I astounded that Betsy Karasik, supposedly a lawyer, wouldn’t have known intellectually, that rape is not about sex, but all about power.
There is a painfully uncomfortable episode of “Louie” in which the comedian Louis C.K. muses that maybe child molesters wouldn’t kill their victims if the penalty weren’t so severe. Everyone I know who watches the show vividly recalls that scene from 2010 because it conjures such a witches’ cauldron of taboo, disgust and moral outrage, all wrapped around a disturbing kernel of truth. I have similar ambivalence about the case involving former Montana high school teacher Stacey Dean Rambold. Louie concluded his riff with a comment to the effect of “I don’t know what to do with that information.” That may be the case for many of us, but with our legal and moral codes failing us, our society needs to have an uncensored dialogue about the reality of sex in schools.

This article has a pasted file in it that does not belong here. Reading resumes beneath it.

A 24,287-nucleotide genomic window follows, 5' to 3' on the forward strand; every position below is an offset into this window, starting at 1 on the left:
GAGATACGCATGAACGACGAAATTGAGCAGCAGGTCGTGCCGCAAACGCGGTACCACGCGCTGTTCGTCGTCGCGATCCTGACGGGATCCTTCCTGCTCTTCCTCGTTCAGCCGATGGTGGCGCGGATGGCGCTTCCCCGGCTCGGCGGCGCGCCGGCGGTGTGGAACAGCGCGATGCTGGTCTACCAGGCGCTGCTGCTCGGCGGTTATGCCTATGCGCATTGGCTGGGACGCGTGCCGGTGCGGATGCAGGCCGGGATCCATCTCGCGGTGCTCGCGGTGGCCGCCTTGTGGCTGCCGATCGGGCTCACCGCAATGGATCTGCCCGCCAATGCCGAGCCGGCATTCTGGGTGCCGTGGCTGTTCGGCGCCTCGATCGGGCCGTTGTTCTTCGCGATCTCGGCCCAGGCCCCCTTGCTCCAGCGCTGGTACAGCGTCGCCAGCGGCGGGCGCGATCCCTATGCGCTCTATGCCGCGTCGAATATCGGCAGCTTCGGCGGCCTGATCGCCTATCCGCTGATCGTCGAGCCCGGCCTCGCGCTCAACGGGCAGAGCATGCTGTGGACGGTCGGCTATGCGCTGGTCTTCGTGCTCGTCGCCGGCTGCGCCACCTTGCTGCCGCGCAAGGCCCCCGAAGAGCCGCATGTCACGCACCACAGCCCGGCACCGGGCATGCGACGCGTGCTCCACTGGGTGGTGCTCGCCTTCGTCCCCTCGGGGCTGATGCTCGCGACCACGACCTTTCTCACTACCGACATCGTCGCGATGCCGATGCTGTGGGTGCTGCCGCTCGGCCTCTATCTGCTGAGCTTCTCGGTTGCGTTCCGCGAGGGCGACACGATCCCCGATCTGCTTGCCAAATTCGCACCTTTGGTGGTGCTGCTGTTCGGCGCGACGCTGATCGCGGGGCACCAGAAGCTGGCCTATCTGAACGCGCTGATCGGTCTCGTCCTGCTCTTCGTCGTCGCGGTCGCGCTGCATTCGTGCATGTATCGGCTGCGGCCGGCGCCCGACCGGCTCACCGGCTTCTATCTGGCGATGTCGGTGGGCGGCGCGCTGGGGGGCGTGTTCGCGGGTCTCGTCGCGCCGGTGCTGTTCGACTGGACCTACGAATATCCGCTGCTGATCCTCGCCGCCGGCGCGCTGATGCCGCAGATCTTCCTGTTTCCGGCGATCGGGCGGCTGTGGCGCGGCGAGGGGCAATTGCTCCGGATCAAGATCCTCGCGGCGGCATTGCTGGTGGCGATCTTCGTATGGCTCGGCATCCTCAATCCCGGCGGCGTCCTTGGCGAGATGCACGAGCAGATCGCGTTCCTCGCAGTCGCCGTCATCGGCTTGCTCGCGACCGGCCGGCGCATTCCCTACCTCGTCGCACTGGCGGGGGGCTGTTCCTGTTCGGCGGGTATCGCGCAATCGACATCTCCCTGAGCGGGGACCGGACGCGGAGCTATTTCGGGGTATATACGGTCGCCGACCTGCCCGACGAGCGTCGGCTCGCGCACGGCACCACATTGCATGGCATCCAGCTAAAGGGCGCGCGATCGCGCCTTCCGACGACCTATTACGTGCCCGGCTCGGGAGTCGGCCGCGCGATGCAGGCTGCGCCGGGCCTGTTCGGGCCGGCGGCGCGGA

As protesters decry the leniency of Rambold’s sentence — he will spend 30 days in prison after pleading guilty to raping 14-year-old Cherice Morales, who committed suicide at age 16 — I find myself troubled for the opposite reason. I don’t believe that all sexual conduct between underage students and teachers should necessarily be classified as rape, and I believe that absent extenuating circumstances, consensual sexual activity between teachers and students should not be criminalized. While I am not defending Judge G. Todd Baugh’s comments about Morales being “as much in control of the situation” — for which he has appropriately apologized — tarring and feathering him for attempting to articulate the context that informed his sentence will not advance this much-needed dialogue.